Thursday, October 4, 2012

PARODY: How Children Construct Meaning in the Math Classroom

kids editing 3D models on the interactive whit...
Students editing 3D models on the interactive whiteboards (Photo credit: Wikipedia)
by Jane Thursday

In my classroom, students construct their own learning. We as teachers should stop teaching, so that our students can learn.

I once taught school in a school that required me to use a pacing guide to ensure that the students are learning all of the required objectives. I'm glad those days are over!

When the kids decide what they are going to learn, there's no practical way to set a pace.

I often just don't feel like teaching.I go into the classroom, sit at my desk, and put my head down. On these days the students know that they are constructors of their own learning. This is also known as project-based learning.

Just last week my students used project time to launch sharpened pencils at the cork board. One kid got the idea to launch the pencils with rubber bands. It didn't work, and he actually ended up hurting himself. It was all in the spirit of constructing meaning though, so no harm no foul.

In an open classroom like mine, there are no boundaries. Well, I do tell the kids that the windows in the classroom are boundaries, especially since we had that unfortunate incident last year.

We've got a new principal. He's really smart. Unlike the last principal who was fired immediately for referring to instructional practices at the school as "touchy feely hippie do do." The new principal is so positive and so full of encouragement! He will tell you straight out, "I don't know your content."

He's into reflective listening, meaning that he listens to what he hears and then repeats it in a different way. All the time! It's awesome that anything I say - no matter what - he'll repeat it in different terms. Sometimes we speak like a pirate just to hear him retell pirate-speak in his own words.

The most important thing about teaching math is to never, ever tell kids the correct answer. They need to arrive at the correct answers themselves. This is especially true in the area of multiplication.

I'm proud to say that every child at my school goes home with a blue ribbon in our annual multiplication table contest. That's because no answer is considered more correct than another answer. I mean you don't see nuclear chemists get all upset about correct proportions, now do you?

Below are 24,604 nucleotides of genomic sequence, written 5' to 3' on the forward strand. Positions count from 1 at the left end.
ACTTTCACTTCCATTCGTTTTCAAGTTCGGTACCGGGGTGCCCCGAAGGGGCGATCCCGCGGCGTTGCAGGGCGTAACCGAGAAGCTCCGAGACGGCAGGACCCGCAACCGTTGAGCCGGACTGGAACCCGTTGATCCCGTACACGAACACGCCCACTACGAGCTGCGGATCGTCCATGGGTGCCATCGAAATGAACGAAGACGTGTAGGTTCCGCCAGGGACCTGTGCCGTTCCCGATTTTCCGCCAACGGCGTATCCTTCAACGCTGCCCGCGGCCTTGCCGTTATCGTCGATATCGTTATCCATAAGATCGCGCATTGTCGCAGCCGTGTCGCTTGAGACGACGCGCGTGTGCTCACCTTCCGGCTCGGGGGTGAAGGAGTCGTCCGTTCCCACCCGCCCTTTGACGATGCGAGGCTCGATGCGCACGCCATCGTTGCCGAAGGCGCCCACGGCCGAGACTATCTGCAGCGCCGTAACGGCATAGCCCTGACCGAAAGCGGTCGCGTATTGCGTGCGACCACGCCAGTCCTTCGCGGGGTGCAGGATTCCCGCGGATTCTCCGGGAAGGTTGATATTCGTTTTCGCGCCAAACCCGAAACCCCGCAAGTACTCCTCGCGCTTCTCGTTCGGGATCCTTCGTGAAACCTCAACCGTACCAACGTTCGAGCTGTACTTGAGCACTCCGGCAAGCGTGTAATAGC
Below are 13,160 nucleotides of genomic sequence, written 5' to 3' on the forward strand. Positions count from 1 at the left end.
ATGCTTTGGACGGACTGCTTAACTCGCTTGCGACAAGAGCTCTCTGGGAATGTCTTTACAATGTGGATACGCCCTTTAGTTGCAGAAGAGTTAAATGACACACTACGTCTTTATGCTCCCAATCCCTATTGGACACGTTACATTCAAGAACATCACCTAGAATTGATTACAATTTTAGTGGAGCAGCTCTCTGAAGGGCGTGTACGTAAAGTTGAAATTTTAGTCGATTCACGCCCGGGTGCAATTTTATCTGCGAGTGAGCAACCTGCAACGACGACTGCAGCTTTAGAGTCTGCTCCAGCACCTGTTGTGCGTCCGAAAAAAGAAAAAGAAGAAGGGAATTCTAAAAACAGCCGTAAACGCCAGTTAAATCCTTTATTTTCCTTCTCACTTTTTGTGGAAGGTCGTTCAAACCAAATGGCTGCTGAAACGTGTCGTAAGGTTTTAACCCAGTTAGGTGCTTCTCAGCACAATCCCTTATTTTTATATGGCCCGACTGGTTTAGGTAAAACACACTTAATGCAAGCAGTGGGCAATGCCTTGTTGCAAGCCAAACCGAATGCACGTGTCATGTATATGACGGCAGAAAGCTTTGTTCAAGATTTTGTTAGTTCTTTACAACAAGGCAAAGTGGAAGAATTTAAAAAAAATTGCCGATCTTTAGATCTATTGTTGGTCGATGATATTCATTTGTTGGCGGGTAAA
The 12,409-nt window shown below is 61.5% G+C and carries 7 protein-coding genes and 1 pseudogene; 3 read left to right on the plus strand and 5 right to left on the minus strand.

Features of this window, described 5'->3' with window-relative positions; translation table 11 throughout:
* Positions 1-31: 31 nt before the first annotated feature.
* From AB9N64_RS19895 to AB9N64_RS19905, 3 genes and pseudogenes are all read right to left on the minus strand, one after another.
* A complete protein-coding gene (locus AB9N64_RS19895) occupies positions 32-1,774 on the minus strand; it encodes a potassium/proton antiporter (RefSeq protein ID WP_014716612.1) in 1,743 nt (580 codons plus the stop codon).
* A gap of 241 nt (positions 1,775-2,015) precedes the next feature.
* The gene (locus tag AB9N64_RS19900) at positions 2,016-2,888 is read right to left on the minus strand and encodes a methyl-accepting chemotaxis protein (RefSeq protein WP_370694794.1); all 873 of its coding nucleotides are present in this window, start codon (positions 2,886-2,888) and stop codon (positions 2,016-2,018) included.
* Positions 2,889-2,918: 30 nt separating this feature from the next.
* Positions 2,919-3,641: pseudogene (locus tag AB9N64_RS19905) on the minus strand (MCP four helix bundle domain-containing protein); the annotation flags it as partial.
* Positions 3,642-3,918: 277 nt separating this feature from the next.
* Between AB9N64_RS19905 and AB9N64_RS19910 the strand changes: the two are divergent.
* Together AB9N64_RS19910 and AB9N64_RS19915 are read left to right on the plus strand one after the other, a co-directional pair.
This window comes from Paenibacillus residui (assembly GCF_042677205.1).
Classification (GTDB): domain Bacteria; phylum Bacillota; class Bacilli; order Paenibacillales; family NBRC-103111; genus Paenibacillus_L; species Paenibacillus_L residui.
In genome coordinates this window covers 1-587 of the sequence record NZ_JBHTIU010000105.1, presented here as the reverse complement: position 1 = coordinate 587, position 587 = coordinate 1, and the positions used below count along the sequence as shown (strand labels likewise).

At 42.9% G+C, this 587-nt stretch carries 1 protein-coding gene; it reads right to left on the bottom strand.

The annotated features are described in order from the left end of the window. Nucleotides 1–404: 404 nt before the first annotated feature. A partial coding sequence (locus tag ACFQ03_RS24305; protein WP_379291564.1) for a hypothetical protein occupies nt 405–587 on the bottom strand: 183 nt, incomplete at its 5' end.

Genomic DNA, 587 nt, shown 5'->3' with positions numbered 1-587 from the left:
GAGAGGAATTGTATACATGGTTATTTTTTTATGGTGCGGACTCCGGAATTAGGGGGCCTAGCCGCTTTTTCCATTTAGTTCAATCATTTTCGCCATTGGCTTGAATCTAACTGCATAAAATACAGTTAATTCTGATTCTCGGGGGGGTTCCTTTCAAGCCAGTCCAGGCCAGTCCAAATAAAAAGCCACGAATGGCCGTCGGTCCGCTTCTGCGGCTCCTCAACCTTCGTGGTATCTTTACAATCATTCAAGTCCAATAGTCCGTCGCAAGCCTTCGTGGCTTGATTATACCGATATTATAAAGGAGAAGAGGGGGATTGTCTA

We don't give grades either. Grades might make some children feel more successful than others, thus setting them up for failure. Instead we give students sticky notes in different colors. We don't tell the kids what the colors mean. We just let them guess.

It's great to read the kids' journal entries on their progress in my class. They are so full of questions! "What are we supposed to be doing in here?" "When are we going to use numbers?" "Is this really a math class?" It is through questions like these that kids begin to apply what they get from my class to the real world. I often tell the kids that in real life there may not be actual numbers!

My students take the state's standardized test at the end of each year. Last year, I spent a lot of time preparing them to take the test. Gotta get those test scores up! In order to really make our constructivist instructional methods pay off, I allowed the kids to color the bubbles in on the multiple choice questions with crayons and markers. The girls especially wanted to use glitter, and the boys gravitated toward the scissors.

That just goes to show you that every child is unique. Besides, far be it from me to interfere with the natural learning processes of the young mind, right? We don't have the test results back yet from the state, but they must have been pretty good because the state's Department of Education sent an officer down from the State Bureau of Investigation.

It was weird at first, but I know he was impressed because he was feverishly taking notes while observing my class. I'm just glad my excellent teaching practices are finally getting the recognition they deserve!

About the author

Jane Thursday is a freelance writer, a mother of two young children, and an elementary school principal. She holds a doctorate in educational leadership, a master's degree in school administration, and 6-12 English Language Arts teaching licensure. She has studied public education in the United States, South Africa, the Philippines, and England.

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